What Joseph never realised was that power must be decently clothed. He hated ceremonial, as had his father (whom both these books rescue from an undeserved reputation for nullity). He insisted on travelling simply and incognito – as if that were really possible – and reacted badly when his pose was not respected. That seems the main reason behind his famous snub to Voltaire. He always wore simple uniform rather than court dress. For company he preferred narrow soldiers and sentimental ladies rather than the magnates of the court whose good will it was essential for an absolute monarch to conciliate; even among his intimates he was abrasive and contradictory. ‘He likes,’ noted one of the ladies who knew him best, ‘monopoly in everything.’
So had Louis XIV, the archetypal courtier monarch, and so, in her devious way, did Maria Theresia. But unlike Joseph, they both knew the value and importance of ceremonial, display, tedious public appearances, routine, hypocrisy and scrupulous politeness for the exaltation and underpinning of royal authority. They understood that authority was not synonymous with power. Joseph did not. Later called by one British observer ‘the first Jacobin of his time’, he shared with the French revolutionaries the delusion that the transparency of his own good intentions was enough to produce willing compliance with his orders among all honest men. No wonder everybody dreaded the moment of his mother’s death, when his own inclinations would be subject to no further checks. And no wonder, when that moment came, he soon ran into all the trouble that had been predicted. His subjects’ resistance forced him to abandon much of what he had tried to do during a decade of breakneck reform. Maria Theresia, in contrast, wrought a permanent change in central and provincial government, substantially diminished the independence of the Church and the privileges of the nobility, and brought a substantial rise in the monarchy’s financial ability to sustain an ambitious foreign policy, without incurring any of the revolts against government (as opposed to revolt provoked by famine, as in Bohemia in the early 1770s) that beset her son by the late 1780s.
There is little doubt that Joseph aspired to be a despot, and had the temperament of one. Only the presence of his mother, and to a lesser extent Kaunitz, prevented him from indulging these inclinations to the full in the period covered by these books. But Beales’s unprecedentedly thorough plumbing of his character offers little comfort to those scholars who still cling to the rusty idea of enlightened despotism. The emperor’s despotism was temperamentally rather than ideologically driven. A remarkable investigation of his education by Professor Beales shows the lengths his parents went to to protect him from the insidious thought of the age, and to instil a respect for ‘the mild Austrian government, which cannot be too highly praised’. His adult contempt for this government, then, clearly did not originate in his schooling. On the other hand, his religious radicalism perhaps did. He had been taught to seek a spare, unaesthetic, utilitarian and more pastoral style of Catholicism by copious readings from Muratori: he did not draw his inspiration from the jibes of Voltaire. Only in the 19th century, by which time it could be seen as the thin end of the wedge, was being unpleasant to the Pope accepted as a sign of conversion to the Enlightenment. Joseph’s overriding aim as a ruler was to be practical, effective and prompt. The fact that these qualities were also exalted by certain enlightened writers was quite coincidental.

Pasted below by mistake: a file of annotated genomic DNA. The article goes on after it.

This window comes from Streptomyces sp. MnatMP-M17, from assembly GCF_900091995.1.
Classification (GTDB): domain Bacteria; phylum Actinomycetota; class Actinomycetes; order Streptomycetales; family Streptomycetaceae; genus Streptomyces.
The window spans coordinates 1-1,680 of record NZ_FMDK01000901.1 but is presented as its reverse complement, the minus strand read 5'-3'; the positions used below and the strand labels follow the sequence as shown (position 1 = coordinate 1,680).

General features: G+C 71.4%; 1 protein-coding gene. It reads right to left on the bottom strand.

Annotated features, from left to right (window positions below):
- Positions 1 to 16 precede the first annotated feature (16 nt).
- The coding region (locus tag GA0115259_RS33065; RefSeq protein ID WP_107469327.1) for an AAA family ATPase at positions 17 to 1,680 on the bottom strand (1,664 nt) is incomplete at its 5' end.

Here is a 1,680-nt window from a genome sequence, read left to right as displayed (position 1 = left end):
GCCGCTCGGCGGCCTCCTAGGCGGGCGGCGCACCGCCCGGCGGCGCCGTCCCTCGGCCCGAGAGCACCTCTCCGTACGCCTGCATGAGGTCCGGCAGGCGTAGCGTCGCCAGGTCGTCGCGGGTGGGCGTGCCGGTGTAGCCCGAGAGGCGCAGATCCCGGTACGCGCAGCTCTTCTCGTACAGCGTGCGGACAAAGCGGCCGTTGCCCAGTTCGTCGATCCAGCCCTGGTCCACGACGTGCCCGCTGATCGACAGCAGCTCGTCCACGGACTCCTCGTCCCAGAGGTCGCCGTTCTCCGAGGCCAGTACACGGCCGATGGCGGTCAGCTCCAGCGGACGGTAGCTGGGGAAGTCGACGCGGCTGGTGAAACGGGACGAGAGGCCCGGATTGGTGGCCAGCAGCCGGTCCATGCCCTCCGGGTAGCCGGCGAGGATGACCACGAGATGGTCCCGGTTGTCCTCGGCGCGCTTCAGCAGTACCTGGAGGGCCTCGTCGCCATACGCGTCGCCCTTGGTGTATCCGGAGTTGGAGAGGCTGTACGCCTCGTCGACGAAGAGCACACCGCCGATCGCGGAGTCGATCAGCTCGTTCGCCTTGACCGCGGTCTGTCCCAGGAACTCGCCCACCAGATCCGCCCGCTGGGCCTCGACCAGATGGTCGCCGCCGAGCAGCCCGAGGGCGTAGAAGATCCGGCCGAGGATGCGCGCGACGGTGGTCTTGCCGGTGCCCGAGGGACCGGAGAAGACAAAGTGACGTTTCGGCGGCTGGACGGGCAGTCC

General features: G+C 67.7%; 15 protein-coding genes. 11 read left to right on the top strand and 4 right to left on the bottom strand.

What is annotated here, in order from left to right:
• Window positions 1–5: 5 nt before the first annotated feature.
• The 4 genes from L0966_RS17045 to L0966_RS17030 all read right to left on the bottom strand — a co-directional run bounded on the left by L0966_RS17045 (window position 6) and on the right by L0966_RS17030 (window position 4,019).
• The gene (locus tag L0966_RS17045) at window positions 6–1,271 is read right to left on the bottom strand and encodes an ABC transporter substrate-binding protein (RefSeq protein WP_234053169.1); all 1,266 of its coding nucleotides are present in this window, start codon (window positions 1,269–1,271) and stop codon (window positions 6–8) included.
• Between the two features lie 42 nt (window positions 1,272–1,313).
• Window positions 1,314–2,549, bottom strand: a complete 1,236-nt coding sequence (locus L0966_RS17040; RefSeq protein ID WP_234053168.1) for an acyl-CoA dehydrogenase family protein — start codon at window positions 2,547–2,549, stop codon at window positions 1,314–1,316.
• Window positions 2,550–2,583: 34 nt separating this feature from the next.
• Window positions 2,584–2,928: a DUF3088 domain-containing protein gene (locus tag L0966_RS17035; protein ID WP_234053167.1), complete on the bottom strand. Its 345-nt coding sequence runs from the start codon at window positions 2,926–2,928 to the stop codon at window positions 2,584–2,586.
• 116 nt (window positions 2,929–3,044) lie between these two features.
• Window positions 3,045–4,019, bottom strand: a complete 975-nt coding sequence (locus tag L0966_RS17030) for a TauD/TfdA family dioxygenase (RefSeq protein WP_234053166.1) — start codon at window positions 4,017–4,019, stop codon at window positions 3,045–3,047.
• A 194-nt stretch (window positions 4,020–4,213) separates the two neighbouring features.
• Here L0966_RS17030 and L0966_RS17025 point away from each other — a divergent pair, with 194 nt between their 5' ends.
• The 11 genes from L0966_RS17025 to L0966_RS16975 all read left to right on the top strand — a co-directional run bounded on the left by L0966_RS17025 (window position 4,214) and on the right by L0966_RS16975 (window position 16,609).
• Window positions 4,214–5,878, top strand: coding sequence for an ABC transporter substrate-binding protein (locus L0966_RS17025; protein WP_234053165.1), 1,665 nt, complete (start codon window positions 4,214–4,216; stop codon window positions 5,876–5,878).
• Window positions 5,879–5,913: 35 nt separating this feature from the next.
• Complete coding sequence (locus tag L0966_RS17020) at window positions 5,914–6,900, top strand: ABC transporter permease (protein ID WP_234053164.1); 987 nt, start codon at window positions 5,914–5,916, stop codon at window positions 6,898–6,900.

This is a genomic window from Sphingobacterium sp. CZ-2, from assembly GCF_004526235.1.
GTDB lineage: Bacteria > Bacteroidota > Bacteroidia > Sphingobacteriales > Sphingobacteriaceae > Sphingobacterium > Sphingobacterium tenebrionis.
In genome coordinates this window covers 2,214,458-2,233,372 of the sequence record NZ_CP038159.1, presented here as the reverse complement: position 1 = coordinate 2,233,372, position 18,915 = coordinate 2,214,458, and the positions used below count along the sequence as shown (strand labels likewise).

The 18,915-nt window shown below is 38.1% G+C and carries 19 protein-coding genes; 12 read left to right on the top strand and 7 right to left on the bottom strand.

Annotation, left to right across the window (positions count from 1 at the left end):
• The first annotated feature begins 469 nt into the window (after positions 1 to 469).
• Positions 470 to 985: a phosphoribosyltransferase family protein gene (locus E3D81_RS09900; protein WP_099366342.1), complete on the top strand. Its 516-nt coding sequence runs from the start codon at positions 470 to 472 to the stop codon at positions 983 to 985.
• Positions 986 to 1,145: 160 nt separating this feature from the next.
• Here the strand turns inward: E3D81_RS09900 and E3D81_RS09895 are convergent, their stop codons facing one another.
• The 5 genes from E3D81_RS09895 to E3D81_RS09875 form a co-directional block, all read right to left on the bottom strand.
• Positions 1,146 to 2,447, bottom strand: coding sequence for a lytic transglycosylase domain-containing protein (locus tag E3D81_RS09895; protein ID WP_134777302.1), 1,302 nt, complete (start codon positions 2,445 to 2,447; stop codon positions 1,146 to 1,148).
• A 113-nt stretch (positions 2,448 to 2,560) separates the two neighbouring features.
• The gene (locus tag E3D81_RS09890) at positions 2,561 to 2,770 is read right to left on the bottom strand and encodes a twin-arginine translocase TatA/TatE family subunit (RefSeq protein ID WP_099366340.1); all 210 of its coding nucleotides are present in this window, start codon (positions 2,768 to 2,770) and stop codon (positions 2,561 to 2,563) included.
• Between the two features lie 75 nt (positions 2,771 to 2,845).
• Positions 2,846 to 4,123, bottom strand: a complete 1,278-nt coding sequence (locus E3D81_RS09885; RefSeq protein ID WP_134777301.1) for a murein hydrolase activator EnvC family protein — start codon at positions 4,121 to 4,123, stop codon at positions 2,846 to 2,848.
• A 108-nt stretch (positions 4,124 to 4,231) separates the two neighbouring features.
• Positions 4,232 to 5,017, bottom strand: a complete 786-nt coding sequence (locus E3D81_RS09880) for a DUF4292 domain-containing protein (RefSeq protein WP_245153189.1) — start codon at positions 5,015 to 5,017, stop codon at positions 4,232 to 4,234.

None of this, on the other hand, is to deny the general impact on government of the thought of the age, as administrators at every level grappled with the complexities of making deeply-rooted and hidebound structures of government and society respond more effectively to politico-military demands that could not be evaded. If ideas seemed promising, they were tried. More important, if enlightened arguments lent plausible justification to policies pursued for quite different reasons, they were invoked. The public explanations for the alleviation of serfdom are a case in point.
These considerations are enough to persuade Dickson that enlightened absolutism, at least, was a reality in Austria under both Joseph and his mother. Beales, who can be as sybilline as he is subtle, broaches the question several times only to draw back. But surely it is now high time for the increasingly slender thread by which such concepts hang to be allowed to break. They date from times when factual paucity needed to be supplemented by conceptual boldness. With these two magnificent works, the facts are available and abundant as never before, and even absolutism emerges as a more complex idea than we have hitherto thought. To complicate it with the otiose qualification of enlightened now impedes more than it promotes historical understanding.